North of the city of Chicago, in Lake County, Illinois, is a local race in the 4th judicial sub-circuit of the court system located in Waukegan, Illinois, to be decided November 2. This sub-circuit includes the tony suburbs of Highland Park, Lake Forest, Lake Bluff, Deerfield, Mettawa, Green Oaks, Lincolnshire and parts of Libertyville. The race for this full circuit court judge position is between sitting Associate Judge Wallace (Wally) B. Dunn and Mr. Mark Levitt. Dunn's term as an associate judge ends mid next year, so this election means much to him. Both are long time residents of the area, with Levitt having grown up there and who presently sits on the local school board in one of the communities. Both are Jewish in case anyone is interested, though north of Chicago in Lake County, such a match-up is quite unusual.
The race has become heated, with many folks in the region taking sides and participating as campaign supporters -- after all, it is the first time there has been a race solely for this part of Lake County, Illinois, typically an oasis of Democrats in a county that is a bastion for Republicans. What is also taking place is Democrats crossing over to vote for a Republican, and at least one of the candidates, Dunn, using the TV airwaves to boost his chances. Both have spent money to be sure, including for classy websites, media purchases, and with Levitt, t-shirts and kids parading in local events. Supporters for Levitt include children, no doubt friends of his own family, and a guest essay done by his 15-year-old daughter in the local newspaper last week.
Dunn has been a sitting judge for 24 years, having practiced law before that in representing many of the communities as a city attorney or prosecutor. Levitt has been a public defender in Cook County (Chicago) for 20 years; he even had his first courtroom appearance before Dunn. Levitt has no judicial experience. Dunn outscores his opponent in every category ranked recently by the Illinois State Bar Association, including by 11 points on legal ability, and has been reappointed to the bench as an associate judge six times by Lake County's circuit judges. He has handled 1,500 bench trials without reversal, and none of his 500 civil jury trials have been reversed by a higher court either. His reversal rate is less than 1% in 24 years. Dunn has as well decided landmark cases that the state's judges follow. Both he and Levitt come endorsed by the state and county bar associations (Dunn also picked up the endorsement of Chicago's major newspaper, the Tribune).
Both candidates had to answer a Tribune questionnaire. Their answers are enlightening. For example, Levitt likes Batman comic books; Dunn is a bicyclist who uses this activity to reduce the stresses and strains of life, particularly as a sitting judge. Their complete answers can be found, respectively, at: http://elections.chicagotribune.com/editorial/wallace-dunn; and, http://elections.chicagotribune.com/editorial/mark-levitt.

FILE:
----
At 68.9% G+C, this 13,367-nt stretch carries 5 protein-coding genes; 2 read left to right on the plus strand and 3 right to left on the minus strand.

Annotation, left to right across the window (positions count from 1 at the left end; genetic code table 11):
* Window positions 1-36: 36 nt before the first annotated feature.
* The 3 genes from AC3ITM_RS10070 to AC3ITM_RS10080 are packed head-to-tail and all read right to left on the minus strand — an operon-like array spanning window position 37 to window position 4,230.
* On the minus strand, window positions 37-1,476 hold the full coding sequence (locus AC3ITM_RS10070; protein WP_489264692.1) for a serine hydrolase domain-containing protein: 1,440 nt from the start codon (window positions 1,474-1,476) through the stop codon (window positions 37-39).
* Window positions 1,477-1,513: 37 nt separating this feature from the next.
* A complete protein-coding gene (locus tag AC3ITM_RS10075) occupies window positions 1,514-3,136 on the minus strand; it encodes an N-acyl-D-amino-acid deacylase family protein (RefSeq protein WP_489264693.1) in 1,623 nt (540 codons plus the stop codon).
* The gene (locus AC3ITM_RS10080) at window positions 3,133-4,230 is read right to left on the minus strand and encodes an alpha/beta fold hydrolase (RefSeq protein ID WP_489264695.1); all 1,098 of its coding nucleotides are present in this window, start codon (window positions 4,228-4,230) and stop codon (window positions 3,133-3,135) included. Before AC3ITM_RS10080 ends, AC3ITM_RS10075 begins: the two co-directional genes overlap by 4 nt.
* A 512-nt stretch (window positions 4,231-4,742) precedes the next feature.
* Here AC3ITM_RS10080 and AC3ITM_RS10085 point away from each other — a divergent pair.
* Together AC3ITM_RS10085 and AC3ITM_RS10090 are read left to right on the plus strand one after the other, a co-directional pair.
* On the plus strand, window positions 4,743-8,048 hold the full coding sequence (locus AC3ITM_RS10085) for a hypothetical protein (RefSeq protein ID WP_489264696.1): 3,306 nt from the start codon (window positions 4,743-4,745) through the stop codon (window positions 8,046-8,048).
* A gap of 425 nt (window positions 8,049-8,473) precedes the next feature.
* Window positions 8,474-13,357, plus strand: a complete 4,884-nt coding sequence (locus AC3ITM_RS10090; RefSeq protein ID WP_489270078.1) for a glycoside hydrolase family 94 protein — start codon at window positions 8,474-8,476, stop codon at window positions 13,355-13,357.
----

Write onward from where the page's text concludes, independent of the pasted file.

Levitt and his camp tout his good guy image and say his experience as a lawyer in another county is enough to take on the most serious and complex civil and criminal cases expected of a full circuit court judge. Dunn has already received high marks for doing this already for, again, over two decades. A check of Levitt's background using the various databases within Westlaw, a prestigious legal search engine, fails to reveal this experience, with him being identified as one of three public defenders handling an appeal whose decision went against him. No doubt he has had many other cases as a public defender for those charged with criminal activity. Dunn's name and involvement in legal cases crop up many, many times on Westlaw.
Come election day, this race -- found on the back of the ballot at the bottom -- comes down to what appears to be overwhelming experience versus wanting a change of scenery for the sake of change. But, should this really be the choice at all when voters know that they are asked to decide on someone who may preside over life or death criminal cases, or a personal injury matter with millions of dollars potentially hanging in the balance? Or, should it be, as it must, like choosing a fine wine -- one that takes years to become robust, mature and full of flavor? After all, how many of us really want to purchase a bottle of the bubbly whose grapes were harvested just months earlier? Let's hope voters in this generally affluent area of Chicagoland know the difference.